The Bird Cried Out

The Bird Cried Out

The bird cried out, the cobble stone steps dug into their feet, and soon the bird’s cry fell in tune with a man’s and murder had been done at Oxford.

OxfordIn some way that was what I was expecting when I entered the city. I had seen the deed done countless times on Inspector Morse and Lewis, and I guess I was expecting life to imitate art. Though at the same time quite happy to go about each day not having to worry if I would be the next victim, which so often happens in these murders. The most unlikely is often the victim. Instead I had a wonderful time, I wish I could be back in Oxford and stay there.

The invitation to Oxford came from a family connection, (very similar in fact to how Emily’s invitations in England came to her) who invited us down to an evening of poetry reading and music, all from World War I. Unfortunately not having work yet, it was rather easy to take some time off from Edinburgh, and go down to the city of scholars. We were met with great hospitality; it was a wonderful weekend.  We have such gratitude for our hosts.

totem pollOn the first day in Oxford as we set out to explore the city, I saw a Totem Pole , here so far from its home in Canada. Though to be fair I saw other totems once before at the British Museum, but there how they stood, and how they were viewed I realized on looking closer, they looked dead. They were just two more artifacts that had been placed on display for visitors to see. That’s all they were and nothing more. So unlike the one I saw at the Pitt Rivers Museums in Oxford. To paint an image in your mind of what the Pitt Rivers Museum is like, it is very much like a curiosity shop found in the old part of a town. The displays are packed with all interesting sights and with little card labels some of which are written by hand,  it all seems so accessible, you almost ask, how much for such and such an item . In the centre is that Totem Pole, and it felt more like Canada than its brothers in the British Museum. Emily would have loved it. I find it interesting to see Canada behind glass, to see things so recognizable from home it can’t seem they would be artifacts. Yet there they are, with their little labels, explaining what we were taught as part of our heritage. And here they are for those just discovering these parts of Canada.

From remembering the forests of Canada in the day to going to the fields of France in the evening through the reading of poems written by soldiers during the First World War. Most who tragically died after writing them. Coming from Canada the War seems very distant. We know our history and we know how many men we lost who went overseas. But there is little reminder of destruction or graves filled with white crosses. We have memorials ,of course, and Remembrance Day ceremonies but we were never invaded, we were never attacked. The men we lost went overseas to Europe; their actual homeland was never under threat from invasion. Unlike the lands they died in. And from all the poetry that was read, it was clear that these men and women wanted one thing to happen, one thing to come from it all, Never to Forget.

Carr GravesThe following day, was an Emily Carr day, her parents were born in two small villages close to Oxford, and married in another that met in the middle.  Freeman is where Emily’s mother was from, and Beckley, her father. Both small little places, with a church at the centre, and a pub just down the street. It was in Beckley we found the graves of the Carrs. We found them only by printed record, the names are long since gone, covered in ivy, and sinking into the ground.  A cluster of them, buried close together. Not to be separated. I don’t think Emily ever went to these villages where her parents were from, a shame really, I think that she would have liked them. Both quiet and far from the city. Though there were more fields than trees, but then that’s just the English country side.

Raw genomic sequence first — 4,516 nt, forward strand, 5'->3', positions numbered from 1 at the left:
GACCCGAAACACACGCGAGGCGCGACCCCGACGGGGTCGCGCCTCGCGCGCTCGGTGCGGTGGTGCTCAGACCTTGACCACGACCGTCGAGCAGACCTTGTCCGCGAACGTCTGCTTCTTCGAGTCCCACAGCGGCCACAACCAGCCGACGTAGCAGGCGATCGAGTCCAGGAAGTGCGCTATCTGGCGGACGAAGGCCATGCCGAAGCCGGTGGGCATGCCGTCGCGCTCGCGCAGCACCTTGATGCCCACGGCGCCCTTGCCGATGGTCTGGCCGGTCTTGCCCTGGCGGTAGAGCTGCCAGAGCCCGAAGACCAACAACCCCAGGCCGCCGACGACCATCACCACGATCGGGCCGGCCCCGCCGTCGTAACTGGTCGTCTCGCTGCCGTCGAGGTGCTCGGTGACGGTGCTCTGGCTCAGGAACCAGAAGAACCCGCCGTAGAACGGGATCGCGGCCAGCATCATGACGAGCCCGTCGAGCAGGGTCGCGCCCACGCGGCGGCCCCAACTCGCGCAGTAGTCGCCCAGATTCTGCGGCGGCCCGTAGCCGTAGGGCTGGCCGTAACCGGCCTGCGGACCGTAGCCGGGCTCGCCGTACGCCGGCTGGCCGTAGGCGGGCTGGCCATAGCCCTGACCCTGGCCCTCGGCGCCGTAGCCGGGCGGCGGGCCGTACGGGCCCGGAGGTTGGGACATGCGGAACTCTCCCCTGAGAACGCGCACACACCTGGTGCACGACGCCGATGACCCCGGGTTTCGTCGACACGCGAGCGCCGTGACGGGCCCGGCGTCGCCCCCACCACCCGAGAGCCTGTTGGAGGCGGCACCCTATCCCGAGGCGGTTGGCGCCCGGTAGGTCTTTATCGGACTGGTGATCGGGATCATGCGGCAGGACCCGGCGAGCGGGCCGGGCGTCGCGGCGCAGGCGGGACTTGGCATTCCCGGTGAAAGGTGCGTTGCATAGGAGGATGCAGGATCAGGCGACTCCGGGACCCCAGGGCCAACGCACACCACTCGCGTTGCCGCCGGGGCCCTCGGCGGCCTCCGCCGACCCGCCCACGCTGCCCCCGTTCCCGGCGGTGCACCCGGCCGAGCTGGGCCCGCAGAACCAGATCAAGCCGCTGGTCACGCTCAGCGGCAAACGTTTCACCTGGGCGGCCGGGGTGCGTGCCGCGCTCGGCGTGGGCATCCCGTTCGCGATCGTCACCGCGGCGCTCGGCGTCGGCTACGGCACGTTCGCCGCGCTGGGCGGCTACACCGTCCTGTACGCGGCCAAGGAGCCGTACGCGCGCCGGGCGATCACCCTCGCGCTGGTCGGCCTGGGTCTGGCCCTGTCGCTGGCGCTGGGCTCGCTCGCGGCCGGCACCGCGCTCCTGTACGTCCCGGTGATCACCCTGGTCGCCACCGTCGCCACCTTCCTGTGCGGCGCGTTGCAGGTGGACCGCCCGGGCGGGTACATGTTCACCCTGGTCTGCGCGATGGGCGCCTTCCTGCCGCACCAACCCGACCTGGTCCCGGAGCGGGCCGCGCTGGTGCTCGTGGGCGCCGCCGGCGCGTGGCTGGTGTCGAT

On the third day it was art and literature. The Ashmoleon is a wonderous museum, with wonderous objects, from all over the world.  Up on the top floor ,in a room of their own, are the paintings of the Pre-Raphelites. Paintings of children, crying over their dead mother, or birds, or biblical depictions. Hours were lost and gained going through that museum. Lunch was in full English tradition, a cream tea with Earl Grey piping hot. Right near the Bodleian Library, the small café, packed with students discussing their classes, and tourists consulting their guide books, and wi-fi for those quick checks of email. Tea tastes better in England, as Gelato tastes better in Italy, or Maple Syrup in Canada. Or books smell and look better in old libraries like the Bodleian. In a nut shell of what it was like… I know how Belle felt when the Beast gave her the library as a gift. I now have a dream of what my home library should look like. And I look forward to that day when it gets that old book smell, which personally I think smells better then new car.

photo 2And after visiting one of the greatest libraries, we went for a drink, at the pub where Tolkien, and C.S Lewis met to discuss their writings and their thoughts, “The Eagle and Child”. I now know that I have to go back there, with a paper and pen, and just write something. It doesn’t have to be much, an idea, a thought, the beginning of a story. It just has to be something that I keep and know I wrote in the same place as those other two great writers.

For now, I will just have to settle for writing about it on the train. Until next time.